Oklahoma’s Pardon and Parole Board, which has been largely remade by first-term Gov. Kevin Stitt and has shown an increased willingness to approve commutation and parole requests, is preparing to receive new death row clemency petitions after state leaders recently announced they will restart executions.
Following a five-year pause in executions, Attorney General Mike Hunter said last month the state was prepared to begin executions as early as this year.
At Monday’s board meeting, Pardon and Parole Board Director Steven Bickley told members he wanted to schedule six training sessions before the end of summer on how the clemency process works, the psychological impact and how to prepare for a hearing.
“I have been pretty much thinking about this non stop (since last month’s announcement),” Bickley said.
A request for clemency to the board is a person’s final chance to overturn an execution and a request can only be made once an execution date has been set. If clemency is approved by the board, it goes to the governor for final approval.
The state paused executions five years ago following multiple complications, including the use of the wrong drug.
State officials have said nitrogen hypoxia can now be used, but Hunter announced last month the necessary drugs are available for lethal injection to resume.
With his announcement on Feb. 13, Hunter said a 150-day stay was in effect, meaning executions could begin in five months.
But attorneys for multiple death row inmates have challenged the 150-day countdown, claiming the state’s updated protocol is not sufficient.
Forty-seven inmates are currently on death row, 27 of which have exhausted their appeals and are eligible to have an execution date set.
Oklahoma has executed 113 individuals since 1973, according to Death Penalty Information Center. Just four clemency requests have been approved.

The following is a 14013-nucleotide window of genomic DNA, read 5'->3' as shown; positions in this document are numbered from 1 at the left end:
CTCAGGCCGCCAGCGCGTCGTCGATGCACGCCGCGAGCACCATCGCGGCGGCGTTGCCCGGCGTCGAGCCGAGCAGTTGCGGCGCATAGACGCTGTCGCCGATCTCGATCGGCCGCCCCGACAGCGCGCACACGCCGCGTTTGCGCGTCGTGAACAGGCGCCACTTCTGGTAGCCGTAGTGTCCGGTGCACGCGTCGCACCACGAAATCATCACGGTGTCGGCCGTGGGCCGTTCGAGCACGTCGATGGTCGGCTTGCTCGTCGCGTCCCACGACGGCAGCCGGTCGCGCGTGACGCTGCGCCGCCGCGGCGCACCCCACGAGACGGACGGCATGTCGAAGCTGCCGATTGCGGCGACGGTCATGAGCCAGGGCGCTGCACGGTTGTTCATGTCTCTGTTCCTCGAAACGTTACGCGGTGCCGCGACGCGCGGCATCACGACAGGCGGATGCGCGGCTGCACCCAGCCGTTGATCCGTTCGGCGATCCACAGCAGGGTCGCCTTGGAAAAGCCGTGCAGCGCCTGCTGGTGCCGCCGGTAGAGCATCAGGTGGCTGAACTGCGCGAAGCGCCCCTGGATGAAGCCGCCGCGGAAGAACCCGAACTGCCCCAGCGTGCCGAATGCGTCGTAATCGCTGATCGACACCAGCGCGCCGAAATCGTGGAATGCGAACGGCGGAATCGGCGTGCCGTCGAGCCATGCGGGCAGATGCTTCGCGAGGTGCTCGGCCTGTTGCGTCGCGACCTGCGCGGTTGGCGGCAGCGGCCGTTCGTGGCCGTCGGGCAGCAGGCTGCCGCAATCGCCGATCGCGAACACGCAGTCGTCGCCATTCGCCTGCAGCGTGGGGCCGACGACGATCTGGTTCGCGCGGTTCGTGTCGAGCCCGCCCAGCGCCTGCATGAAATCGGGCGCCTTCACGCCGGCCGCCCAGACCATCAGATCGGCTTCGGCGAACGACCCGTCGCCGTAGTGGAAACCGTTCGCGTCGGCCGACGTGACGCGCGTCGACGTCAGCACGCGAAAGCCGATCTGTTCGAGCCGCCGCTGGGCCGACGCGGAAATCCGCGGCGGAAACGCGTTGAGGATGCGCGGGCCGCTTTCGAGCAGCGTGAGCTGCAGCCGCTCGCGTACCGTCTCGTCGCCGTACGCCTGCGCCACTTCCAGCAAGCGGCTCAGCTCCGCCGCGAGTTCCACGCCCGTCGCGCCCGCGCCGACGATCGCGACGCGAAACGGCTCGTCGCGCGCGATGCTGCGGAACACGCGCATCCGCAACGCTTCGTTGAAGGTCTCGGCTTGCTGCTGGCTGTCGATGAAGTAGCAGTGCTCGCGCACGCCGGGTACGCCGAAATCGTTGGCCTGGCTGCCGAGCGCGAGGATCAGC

“It will be like nothing you have ever seen before on these death penalty cases,” Allen McCall told his fellow board members during Monday’s meeting.
“I’m telling you, it will be intense. It is going to take it out of you.”
Appointed to the board in 2017, McCall is a retired judge who has sentenced multiple people to death during his career.
Over the past year, the board has approved nearly 50 percent of commutation requests brought before it, nearly double the previous year’s rate.
Changes in sentencing laws have resulted in a significant increase in the amount of commutation requests brought to the board and Stitt has said he wants a thorough process that considers more approvals.
But approval of commutation requests is no indication of how execution clemency requests will be considered, board member Adam Luck said.
I hope these training sessions “show the public that the board takes its responsibility seriously and plans to act in a transparent manner,” Luck said.
McCall said transparency would be critical for the board and that clemency deliberations should be conducted in public.
“I don’t think the smoke filled room thing is appropriate for death penalty cases,” McCall said. “When we say deliberations that is not to be confused with a jury deliberation (in private).”